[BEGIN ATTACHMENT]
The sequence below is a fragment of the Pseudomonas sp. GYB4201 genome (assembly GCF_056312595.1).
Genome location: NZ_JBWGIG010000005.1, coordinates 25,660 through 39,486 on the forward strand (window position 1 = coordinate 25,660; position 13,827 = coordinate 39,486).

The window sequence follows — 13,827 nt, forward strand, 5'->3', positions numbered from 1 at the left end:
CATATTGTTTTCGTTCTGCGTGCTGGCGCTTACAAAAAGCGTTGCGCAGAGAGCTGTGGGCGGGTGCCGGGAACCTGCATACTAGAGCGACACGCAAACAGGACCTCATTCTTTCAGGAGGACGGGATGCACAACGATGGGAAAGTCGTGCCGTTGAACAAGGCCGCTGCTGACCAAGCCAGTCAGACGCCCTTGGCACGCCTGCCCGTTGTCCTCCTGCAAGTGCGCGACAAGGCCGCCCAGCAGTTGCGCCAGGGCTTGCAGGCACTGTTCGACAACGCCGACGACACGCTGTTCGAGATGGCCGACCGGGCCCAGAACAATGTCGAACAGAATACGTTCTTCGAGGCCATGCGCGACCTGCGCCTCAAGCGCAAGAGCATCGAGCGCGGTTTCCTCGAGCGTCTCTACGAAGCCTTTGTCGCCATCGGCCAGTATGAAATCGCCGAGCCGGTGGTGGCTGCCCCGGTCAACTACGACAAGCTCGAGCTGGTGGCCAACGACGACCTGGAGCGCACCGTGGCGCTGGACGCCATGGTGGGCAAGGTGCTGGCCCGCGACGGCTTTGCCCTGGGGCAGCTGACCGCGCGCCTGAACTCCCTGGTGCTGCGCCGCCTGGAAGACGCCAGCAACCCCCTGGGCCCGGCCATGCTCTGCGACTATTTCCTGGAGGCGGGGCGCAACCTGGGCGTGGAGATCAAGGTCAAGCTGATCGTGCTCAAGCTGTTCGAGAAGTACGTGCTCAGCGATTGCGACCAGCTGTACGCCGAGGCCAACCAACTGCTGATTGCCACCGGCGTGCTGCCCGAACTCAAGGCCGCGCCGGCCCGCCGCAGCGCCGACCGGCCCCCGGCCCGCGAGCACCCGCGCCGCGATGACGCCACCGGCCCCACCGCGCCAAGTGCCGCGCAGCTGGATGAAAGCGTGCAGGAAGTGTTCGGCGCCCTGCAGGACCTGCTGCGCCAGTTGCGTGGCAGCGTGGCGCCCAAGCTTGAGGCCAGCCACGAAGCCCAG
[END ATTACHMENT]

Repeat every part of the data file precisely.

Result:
The sequence below is a fragment of the Pseudomonas sp. GYB4201 genome (assembly GCF_056312595.1).
Genome location: NZ_JBWGIG010000005.1, coordinates 25,660 through 39,486 on the forward strand (window position 1 = coordinate 25,660; position 13,827 = coordinate 39,486).

The window sequence follows — 13,827 nt, forward strand, 5'->3', positions numbered from 1 at the left end:
CATATTGTTTTCGTTCTGCGTGCTGGCGCTTACAAAAAGCGTTGCGCAGAGAGCTGTGGGCGGGTGCCGGGAACCTGCATACTAGAGCGACACGCAAACAGGACCTCATTCTTTCAGGAGGACGGGATGCACAACGATGGGAAAGTCGTGCCGTTGAACAAGGCCGCTGCTGACCAAGCCAGTCAGACGCCCTTGGCACGCCTGCCCGTTGTCCTCCTGCAAGTGCGCGACAAGGCCGCCCAGCAGTTGCGCCAGGGCTTGCAGGCACTGTTCGACAACGCCGACGACACGCTGTTCGAGATGGCCGACCGGGCCCAGAACAATGTCGAACAGAATACGTTCTTCGAGGCCATGCGCGACCTGCGCCTCAAGCGCAAGAGCATCGAGCGCGGTTTCCTCGAGCGTCTCTACGAAGCCTTTGTCGCCATCGGCCAGTATGAAATCGCCGAGCCGGTGGTGGCTGCCCCGGTCAACTACGACAAGCTCGAGCTGGTGGCCAACGACGACCTGGAGCGCACCGTGGCGCTGGACGCCATGGTGGGCAAGGTGCTGGCCCGCGACGGCTTTGCCCTGGGGCAGCTGACCGCGCGCCTGAACTCCCTGGTGCTGCGCCGCCTGGAAGACGCCAGCAACCCCCTGGGCCCGGCCATGCTCTGCGACTATTTCCTGGAGGCGGGGCGCAACCTGGGCGTGGAGATCAAGGTCAAGCTGATCGTGCTCAAGCTGTTCGAGAAGTACGTGCTCAGCGATTGCGACCAGCTGTACGCCGAGGCCAACCAACTGCTGATTGCCACCGGCGTGCTGCCCGAACTCAAGGCCGCGCCGGCCCGCCGCAGCGCCGACCGGCCCCCGGCCCGCGAGCACCCGCGCCGCGATGACGCCACCGGCCCCACCGCGCCAAGTGCCGCGCAGCTGGATGAAAGCGTGCAGGAAGTGTTCGGCGCCCTGCAGGACCTGCTGCGCCAGTTGCGTGGCAGCGTGGCGCCCAAGCTTGAGGCCAGCCACGAAGCCCAG